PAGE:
Certain guitars used by these performers have become famous among fans, earning nicknames such as Clapton's "Blackie," Hendrix's "Love Drops," and Page's "Number One."These and other remarkable instruments in this gallery represent the distinctive voices of some of rock's influential guitarists.
In subsequent generations, the idea of a guitar god has expanded to include musicians from different styles of playing, from punk to heavy metal. By the 1970s women were increasingly fronting bands, forming groups, and finding a platform for their own personas and masterful skills.
Early rock and roll was defined by musical characteristics such as the use of a harsh, clipped vocal style, simple repetitive chordal structures, and prominent electric guitars. Its key defining trait, though, was its powerful, straight-ahead rhythm with accented backbeats. While lead guitarists and lead singers usually drew the most attention and fame, members of the rhythm section—at its core, the drum set and the bass guitar—provided the intensity that drove rock music.
The introduction of the electric bass guitar, which replaced the acoustic double bass, and substantial drum sets that could be played with greater force allowed rock to become bigger and louder through the 1950s and '60s. Chordal instruments such as a second guitar or keyboard might be added to contribute to the rhythmic texture and outline the harmonic structure. Many of the great rhythm section musicians were not band members but musicians employed by recording studios to play on countless well-known songs, often with their contributions uncredited.
The diversity of sounds and subgenres in rock and roll has allowed its players greater freedom to choose instruments than in many other musical genres. As exemplified by the wall of bass guitars in this gallery, this has manifested in an enormous number of sizes, shapes, designs, and models.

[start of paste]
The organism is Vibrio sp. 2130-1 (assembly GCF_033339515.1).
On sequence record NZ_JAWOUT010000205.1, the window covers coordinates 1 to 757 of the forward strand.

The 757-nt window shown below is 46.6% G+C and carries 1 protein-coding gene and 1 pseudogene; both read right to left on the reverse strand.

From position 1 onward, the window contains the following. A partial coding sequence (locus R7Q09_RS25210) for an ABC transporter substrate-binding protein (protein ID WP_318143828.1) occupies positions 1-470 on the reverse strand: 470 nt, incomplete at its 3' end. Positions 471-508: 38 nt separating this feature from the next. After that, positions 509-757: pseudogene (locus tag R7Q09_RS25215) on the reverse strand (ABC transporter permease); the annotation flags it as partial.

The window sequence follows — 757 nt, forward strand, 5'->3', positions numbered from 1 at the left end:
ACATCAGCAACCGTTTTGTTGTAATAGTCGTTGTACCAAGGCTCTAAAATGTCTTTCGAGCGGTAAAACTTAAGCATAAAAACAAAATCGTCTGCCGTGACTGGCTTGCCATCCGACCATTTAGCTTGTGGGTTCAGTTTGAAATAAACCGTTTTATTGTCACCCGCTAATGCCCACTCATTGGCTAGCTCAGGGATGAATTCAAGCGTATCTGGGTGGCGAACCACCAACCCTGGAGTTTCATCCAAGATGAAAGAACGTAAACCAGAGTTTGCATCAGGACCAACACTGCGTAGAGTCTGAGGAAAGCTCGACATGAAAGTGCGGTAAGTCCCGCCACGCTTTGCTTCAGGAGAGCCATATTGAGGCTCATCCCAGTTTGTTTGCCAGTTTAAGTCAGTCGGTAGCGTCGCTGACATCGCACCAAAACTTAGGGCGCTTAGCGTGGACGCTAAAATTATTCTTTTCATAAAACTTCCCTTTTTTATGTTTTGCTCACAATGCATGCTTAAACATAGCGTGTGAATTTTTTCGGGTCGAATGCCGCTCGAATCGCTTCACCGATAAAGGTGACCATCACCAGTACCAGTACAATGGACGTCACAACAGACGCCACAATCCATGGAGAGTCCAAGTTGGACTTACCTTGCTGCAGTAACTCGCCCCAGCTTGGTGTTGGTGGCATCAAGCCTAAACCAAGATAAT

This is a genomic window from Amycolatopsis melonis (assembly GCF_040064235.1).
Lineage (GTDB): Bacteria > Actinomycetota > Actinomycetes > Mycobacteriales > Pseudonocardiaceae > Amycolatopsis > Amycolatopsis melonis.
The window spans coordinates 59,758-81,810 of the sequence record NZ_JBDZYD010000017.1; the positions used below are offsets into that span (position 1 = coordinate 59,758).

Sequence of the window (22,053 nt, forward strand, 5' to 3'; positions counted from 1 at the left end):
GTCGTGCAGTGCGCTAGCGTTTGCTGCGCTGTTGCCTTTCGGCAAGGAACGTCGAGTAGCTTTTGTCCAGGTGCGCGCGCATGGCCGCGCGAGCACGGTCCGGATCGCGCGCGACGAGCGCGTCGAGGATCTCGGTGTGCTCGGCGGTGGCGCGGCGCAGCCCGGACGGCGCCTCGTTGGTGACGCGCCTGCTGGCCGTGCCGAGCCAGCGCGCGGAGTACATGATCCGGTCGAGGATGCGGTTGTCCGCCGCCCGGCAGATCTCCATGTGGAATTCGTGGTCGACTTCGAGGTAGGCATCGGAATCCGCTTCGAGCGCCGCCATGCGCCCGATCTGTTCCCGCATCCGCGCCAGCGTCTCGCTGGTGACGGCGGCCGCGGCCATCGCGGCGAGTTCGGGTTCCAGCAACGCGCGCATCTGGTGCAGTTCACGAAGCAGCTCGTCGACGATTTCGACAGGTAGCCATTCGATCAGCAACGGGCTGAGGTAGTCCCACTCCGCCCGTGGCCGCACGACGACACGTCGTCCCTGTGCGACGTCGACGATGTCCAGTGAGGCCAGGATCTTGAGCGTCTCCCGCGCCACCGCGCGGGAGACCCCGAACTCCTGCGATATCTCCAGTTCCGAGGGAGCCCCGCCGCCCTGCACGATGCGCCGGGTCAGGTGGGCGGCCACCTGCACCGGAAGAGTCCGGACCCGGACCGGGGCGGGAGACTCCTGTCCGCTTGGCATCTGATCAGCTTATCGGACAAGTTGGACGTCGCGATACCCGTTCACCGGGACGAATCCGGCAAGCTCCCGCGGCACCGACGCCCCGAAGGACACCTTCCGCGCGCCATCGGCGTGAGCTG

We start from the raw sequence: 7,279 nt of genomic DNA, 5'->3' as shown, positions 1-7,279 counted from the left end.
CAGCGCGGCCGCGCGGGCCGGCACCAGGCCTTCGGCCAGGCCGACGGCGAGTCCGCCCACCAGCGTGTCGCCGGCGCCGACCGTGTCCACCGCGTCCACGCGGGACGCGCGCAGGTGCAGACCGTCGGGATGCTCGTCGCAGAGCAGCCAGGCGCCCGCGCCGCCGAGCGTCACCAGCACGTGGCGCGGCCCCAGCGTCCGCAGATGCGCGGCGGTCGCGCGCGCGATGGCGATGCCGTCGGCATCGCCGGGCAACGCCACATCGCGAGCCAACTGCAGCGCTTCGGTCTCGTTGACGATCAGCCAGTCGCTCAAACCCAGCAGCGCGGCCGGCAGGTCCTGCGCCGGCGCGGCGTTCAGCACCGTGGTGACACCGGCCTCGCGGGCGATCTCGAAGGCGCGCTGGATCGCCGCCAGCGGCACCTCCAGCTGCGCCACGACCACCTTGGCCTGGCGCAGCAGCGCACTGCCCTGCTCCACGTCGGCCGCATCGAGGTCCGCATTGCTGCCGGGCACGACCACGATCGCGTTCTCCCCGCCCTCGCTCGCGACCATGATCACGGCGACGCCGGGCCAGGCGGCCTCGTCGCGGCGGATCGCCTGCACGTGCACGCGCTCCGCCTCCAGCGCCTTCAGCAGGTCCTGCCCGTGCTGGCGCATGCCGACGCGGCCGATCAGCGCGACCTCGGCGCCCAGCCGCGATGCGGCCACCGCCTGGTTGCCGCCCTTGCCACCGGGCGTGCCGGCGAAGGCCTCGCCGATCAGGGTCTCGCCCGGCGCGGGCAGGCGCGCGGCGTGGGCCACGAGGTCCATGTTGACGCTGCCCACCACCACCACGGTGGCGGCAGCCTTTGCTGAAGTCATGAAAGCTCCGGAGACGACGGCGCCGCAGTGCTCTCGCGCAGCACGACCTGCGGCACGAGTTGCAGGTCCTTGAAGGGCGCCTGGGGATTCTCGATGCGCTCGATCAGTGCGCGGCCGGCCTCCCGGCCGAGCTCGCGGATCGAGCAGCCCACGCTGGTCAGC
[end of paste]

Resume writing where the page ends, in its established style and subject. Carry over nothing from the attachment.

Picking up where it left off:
The four-piece band—with two electric guitars, an electric bass, and a drum set—had become the archetypal configuration of the rock group by the early 1960s. It was a popular lineup and easy to use on the road for live performances. In the studio, however, rock musicians have always utilized a host of instruments.
The Beatles' Rubber Soul (1965), the Rolling Stones' Aftermath (1966), and The Beach Boys' Pet Sounds (1966) introduced sounds drawn from across the musical spectrum, ranging from a classical orchestra to a dulcimer, experimental electric keyboards to non-Western instruments such as the sitar, marimba, and bongos. Many of the instruments show the influence of related genres. Harmonicas, electric organs, and horn sections, for example, emerged from blues, funk, and soul; acoustic guitars, mandolins, and dulcimers show the effect of country and folk music styles.
No matter the instrumentation, the same rule-breaking, anti-establishment attitude has served as a unifying force across generations and genres, from punk and heavy metal to hip-hop and grunge. This gallery includes examples of some of the varied instruments used in rock music, including the expanded instrumentation of the Roots, a hip-hop group that coalesces standard rock instrumentation with the use of a sousaphone, synthesizers, additional percussion, and occasionally a full horn section.